Charters and #CAKEDAY after the jump!
CHARTER SCHOOLS: For CALmatters, Dan Walters writes that last year's failed multi-million dollar effort by wealther charter school supporters to elect friendly politicians from State Assembly to constituttional officers is now leading to a backlash with legislation cutting back the flexibility under which charters are created and operate. Charter schools are fighting back but, Walters writes, "[i]t appears to be an uphill fight, given the results of last year’s elections. And if charters lose, so will their kids – particularly poor kids – who are just cannon fodder in California’s education wars."
The latest fight is the runoff for district 5 on the Los Angeles Unified School District board. The runoff is between Heather Repenning, who is supported by Mayor Eric Garcetti, and Jackie Goldberg, a teacher, former school board member and Assemblymember, who is strongly backed by labor. The runoff is May 14.
#CAKEDAY: Happy birthday to Justin Fanslau, Leslie Smith, and Rick Wathen!
Add your classified now both in The Nooner and online
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firstname.lastname@example.org, with a headline, a summary of up to 200 words, and what you'd like the end date to be. You can attach a PDF or provide a link for a bigger job description/info to apply. [Other advertising options]
Deputy Director of Legislation and Regulatory Affairs (CEA-Level A) (Sacramento)
Join the California Gambling Control Commission (CGCC) Executive Team and make a statewide impact as the primary legislative and regulatory advisor. The Deputy Director of Legislation and Regulatory Affairs is responsible for the development and management of the CGCC’s legislative and regulatory program; representing the CGCC before legislators, legislative committees, the Legislative Analyst’s Office, the Governor’s Office, State control agencies, local and Tribal government, and stakeholder groups. The Deputy Director of Legislation and Regulatory Affairs advises the Commissioners and Director on legislative and regulatory matters and is influential in the construction and implementation of CGCC policies and programs.
Excellent written and oral communication required. Free Parking. Salary $7,190-$10,334.
Full job description and application
Associate Director, Government Relations
Take on a high-profile role in an award-winning health organization. Become a strategic advocate for the healing mission of one of the world’s most respected health systems. Take your professional expertise to the next level. UCan do all this and more at UCLA Health.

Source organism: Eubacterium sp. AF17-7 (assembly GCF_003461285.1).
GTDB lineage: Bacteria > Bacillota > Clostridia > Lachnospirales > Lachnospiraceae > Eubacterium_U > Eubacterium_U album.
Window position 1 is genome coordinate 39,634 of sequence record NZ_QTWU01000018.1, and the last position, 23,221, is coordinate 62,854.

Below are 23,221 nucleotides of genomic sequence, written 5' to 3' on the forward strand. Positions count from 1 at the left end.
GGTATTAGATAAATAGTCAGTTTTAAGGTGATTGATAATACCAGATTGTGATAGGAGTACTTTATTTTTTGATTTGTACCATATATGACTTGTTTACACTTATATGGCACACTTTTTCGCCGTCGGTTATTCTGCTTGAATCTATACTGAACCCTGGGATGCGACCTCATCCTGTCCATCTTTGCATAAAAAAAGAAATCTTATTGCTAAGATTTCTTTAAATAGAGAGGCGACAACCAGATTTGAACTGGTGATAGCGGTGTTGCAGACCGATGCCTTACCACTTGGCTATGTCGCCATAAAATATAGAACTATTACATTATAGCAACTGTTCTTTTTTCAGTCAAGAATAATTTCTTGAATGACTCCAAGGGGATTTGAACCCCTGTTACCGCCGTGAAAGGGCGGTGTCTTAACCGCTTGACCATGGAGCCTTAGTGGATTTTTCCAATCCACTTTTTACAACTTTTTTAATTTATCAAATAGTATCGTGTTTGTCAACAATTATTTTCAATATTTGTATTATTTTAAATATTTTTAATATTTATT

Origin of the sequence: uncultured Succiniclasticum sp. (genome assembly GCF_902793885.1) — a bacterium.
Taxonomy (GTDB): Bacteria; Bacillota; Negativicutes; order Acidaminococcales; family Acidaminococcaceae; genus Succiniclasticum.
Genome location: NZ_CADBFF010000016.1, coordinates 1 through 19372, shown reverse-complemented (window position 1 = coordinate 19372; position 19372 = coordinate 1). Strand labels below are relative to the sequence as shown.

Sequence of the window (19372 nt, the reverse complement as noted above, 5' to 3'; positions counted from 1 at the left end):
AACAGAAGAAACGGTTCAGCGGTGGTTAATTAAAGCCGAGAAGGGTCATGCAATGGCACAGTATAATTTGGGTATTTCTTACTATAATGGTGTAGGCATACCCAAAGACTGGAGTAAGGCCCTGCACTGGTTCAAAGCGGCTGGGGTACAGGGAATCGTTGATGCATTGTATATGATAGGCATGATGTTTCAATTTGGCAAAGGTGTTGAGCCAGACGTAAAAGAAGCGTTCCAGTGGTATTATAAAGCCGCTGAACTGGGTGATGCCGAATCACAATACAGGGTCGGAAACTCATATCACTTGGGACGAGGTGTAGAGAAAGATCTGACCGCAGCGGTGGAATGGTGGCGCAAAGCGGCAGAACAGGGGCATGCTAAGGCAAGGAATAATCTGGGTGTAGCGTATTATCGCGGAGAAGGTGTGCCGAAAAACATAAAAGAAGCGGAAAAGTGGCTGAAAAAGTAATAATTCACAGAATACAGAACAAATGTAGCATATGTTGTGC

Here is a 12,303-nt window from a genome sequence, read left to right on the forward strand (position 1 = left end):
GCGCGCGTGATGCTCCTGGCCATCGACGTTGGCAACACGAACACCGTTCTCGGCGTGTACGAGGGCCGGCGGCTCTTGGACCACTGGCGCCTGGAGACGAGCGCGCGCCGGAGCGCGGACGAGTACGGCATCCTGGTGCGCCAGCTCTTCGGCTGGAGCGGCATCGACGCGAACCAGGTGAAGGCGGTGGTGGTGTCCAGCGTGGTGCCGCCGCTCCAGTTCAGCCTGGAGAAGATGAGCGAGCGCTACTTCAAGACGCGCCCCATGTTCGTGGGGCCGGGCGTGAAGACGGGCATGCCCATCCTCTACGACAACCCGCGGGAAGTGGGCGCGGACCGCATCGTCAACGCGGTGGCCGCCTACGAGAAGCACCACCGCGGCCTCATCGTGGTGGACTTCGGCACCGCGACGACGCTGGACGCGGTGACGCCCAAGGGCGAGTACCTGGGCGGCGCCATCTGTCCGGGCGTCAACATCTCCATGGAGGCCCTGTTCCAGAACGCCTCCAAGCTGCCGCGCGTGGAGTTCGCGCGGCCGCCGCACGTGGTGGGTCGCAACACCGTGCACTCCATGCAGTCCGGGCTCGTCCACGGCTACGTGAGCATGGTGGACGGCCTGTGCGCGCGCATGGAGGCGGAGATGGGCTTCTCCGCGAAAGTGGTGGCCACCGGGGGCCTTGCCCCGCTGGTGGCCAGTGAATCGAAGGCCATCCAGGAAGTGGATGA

As the Associate Director of Government Relations, you will be a key member of the team that is driving strategies designed to influence public policy, promote advocacy and build relationships at the federal, state and local government levels. You will be responsible for evaluating complex issues and implementing initiatives and programs in health policy and advocacy by interacting with elected officials, legislative staff, public agency representatives as well as campus administrators, leadership and faculty. This involves collaborating closely with the UCLA Health Marketing & Communications leadership, the University of California, and relevant trade associations. The position is based on the UCLA Health campus in Los Angeles.
Full description and application information
Policy and Government Affairs Associate/Counsel (Oakland)
The Center for Responsible Lending is seeking a Policy and Government Affairs Associate/Counsel to join our team in Oakland, CA. As part of CRL’s State Policy Team, supporting stakeholders throughout the 50 states, the Policy and Government Affairs Associate/Counsel will work with stakeholders in California and other Western states to develop and advance strategies for legislative and regulatory reform at the state level to prevent predatory lending practices.
This position will have a significant focus on California, with responsibilities in supporting other Western states as well.
Full job description and application
SEIU-UHW – Political Coordinator (Oakland or Sacramento, CA)
This position is responsible for directing the work of multiple staff, contractors and member leaders in support of objectives. The Political Coordinator is responsible for strategic planning, developing programs to build and strengthen our infrastructure, and leading on issue and electoral campaigns within the union that empower our members to be a strong force at their worksites, in the legislative process, in their communities and at the ballot box. Under the supervision of the Director, the coordinator collaborates in the overall development and implementation of the department’s strategic organizational plan. For more information on the position and to apply please visit our candidate portal at seiuunitedhealthcareworkers.appone.com/